Psalm 119:47-48

I shall delight in Your commandments, Which I love. And I shall lift up my hands to Your commandments, Which I love; And I will meditate on Your statutes.

Psalm 119:97

O how I love Your law! It is my meditation all the day.

Psalm 119:113

I hate those who are double-minded, But I love Your law.

Psalm 119:127

Therefore, I love Your commandments above gold, yes, above fine gold.

Psalm 119:140

Your word is very pure, Therefore Your servant loves it.

Psalm 119:159

Consider how I love Your precepts; Revive me, O LORD, according to Your lovingkindness.

Psalm 119:163

I hate and despise falsehood, But I love Your law.

Psalm 119:167

My soul keeps Your testimonies, And I love them exceedingly.

 

Perhaps the best teaching I have encountered, on loving the word of God, comes from Dr. R.C. Sproul:

 

My Duty to Read the Word

I am to love God by loving His Word. Therefore, it is my duty to read it. Just as we give presents because we love someone, and they open it in reciprocal love and gratitude, so too has God shown His love for His people by giving us the gift of His Word. As the psalmist said, “He declares his word to Jacob, his statutes and rules to Israel. He has not dealt thus with any other nation; they do not know his rules” (Ps. 147:19–20).

 

My Delight to Receive It

I am to love God by loving His Word. Therefore, it is my delight to receive it. Again, think about receiving a present. The word present is just another way of saying “gift.” And what does the word gift mean? It means an act of grace—that a person gives you something not because you deserve it, but because they decided to express their love.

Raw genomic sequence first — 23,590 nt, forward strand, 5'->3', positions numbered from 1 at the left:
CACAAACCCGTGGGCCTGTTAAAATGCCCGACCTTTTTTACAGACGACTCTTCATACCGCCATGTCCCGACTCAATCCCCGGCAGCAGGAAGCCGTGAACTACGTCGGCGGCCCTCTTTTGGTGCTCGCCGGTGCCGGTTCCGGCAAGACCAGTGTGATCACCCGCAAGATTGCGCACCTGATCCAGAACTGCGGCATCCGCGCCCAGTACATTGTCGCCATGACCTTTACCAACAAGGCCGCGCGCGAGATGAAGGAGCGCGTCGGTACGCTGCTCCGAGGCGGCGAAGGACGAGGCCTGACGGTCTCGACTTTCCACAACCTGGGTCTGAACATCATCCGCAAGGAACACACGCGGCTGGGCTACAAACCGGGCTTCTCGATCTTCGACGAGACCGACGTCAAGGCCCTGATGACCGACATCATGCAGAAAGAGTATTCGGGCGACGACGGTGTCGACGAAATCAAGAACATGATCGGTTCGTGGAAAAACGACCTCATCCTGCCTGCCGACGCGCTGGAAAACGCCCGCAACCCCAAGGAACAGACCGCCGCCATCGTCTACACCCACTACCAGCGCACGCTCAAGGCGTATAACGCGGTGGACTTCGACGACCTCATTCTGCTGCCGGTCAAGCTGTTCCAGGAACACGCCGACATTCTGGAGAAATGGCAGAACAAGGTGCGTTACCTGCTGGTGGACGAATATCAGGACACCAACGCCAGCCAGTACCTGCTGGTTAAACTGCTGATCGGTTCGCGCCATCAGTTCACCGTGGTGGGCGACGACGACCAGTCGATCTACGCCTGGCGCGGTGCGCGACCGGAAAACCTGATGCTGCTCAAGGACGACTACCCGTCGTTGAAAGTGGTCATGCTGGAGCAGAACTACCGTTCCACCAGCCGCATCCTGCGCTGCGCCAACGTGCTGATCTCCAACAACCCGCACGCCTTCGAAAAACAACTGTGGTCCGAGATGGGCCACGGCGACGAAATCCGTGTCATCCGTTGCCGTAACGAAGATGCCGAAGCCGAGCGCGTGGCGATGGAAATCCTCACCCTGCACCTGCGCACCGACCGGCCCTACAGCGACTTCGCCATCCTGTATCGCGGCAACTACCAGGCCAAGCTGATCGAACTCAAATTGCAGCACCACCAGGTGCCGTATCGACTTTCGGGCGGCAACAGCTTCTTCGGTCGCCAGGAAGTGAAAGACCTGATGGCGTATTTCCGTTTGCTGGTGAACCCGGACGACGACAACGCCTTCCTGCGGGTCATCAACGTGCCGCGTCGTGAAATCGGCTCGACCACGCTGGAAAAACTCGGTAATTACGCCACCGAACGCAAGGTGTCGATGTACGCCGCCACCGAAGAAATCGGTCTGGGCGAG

Ten times in the great Psalm 119 we read of the psalmist praising the Lord for receiving the Lord’s Word, saying he “delights” in the Word (Ps. 119:1416243547707792143174). Why? Because the Word is the living Word of the Lord to us, His people. The psalmist also describes his delight in the Word in comparison to other delightful things. He compares the Word to gold and silver, saying in verse 72, “The law of your mouth is better to me than thousands of gold and silver pieces” (cf. v. 127). He compares the Word to honey, saying in verse 103, “How sweet are your words to my taste, sweeter than honey to my mouth!” Elsewhere in Scripture, we read of the Word being compared to other things such as these. The Word is compared to a sword that defends against spiritual enemies (Eph. 6:17). The Word is compared to a lamp that guides us (Ps. 119:105). The Word is compared to milk that nourishes our souls (1 Peter 2:2).

 

If you love God, it is your duty to read the Word and your delight to receive it as the very Word of the true and living God.

 

They show evidence of the Fruit of the Spirit. Ultimately the Fruit of the Spirit is a love of Christ and His Word. I am not talking about the kind of casual affection that many in the world have toward Jesus. There are many who have affection for Jesus as long as He is fixing their problems, or they love Him when He teaches us how to right socioeconomic and racial injustices. Some love Him as a great moral teacher and sage; to them He is some kind of life coach or some other nonsense. When I am referring to loving Jesus, though, I am talking about the kind of affection a bond servant would have for a master. Let me show you what I mean. Turn to Exodus 21. We will look at verses 4-6. In their historical context this is primarily referring to an indentured servant who is given a wife and has a family during his time of service. That being said, it does set the pattern for the bondservant in the Old Testament and this would be the implied reference of the Apostles when they referred to themselves as the bondservants of Christ.

 

Exodus 21:4-6

“If his master gave him a wife while he was a slave and they had sons or daughters, then only the man will be free in the seventh year, but his wife and children will still belong to his master. But the slave may declare, ‘I love my master, my wife, and my children. I don’t want to go free.’ If he does this, his master must present him before God. Then his master must take him to the door or doorpost and publicly pierce his ear with an awl. After that, the slave will serve his master for life.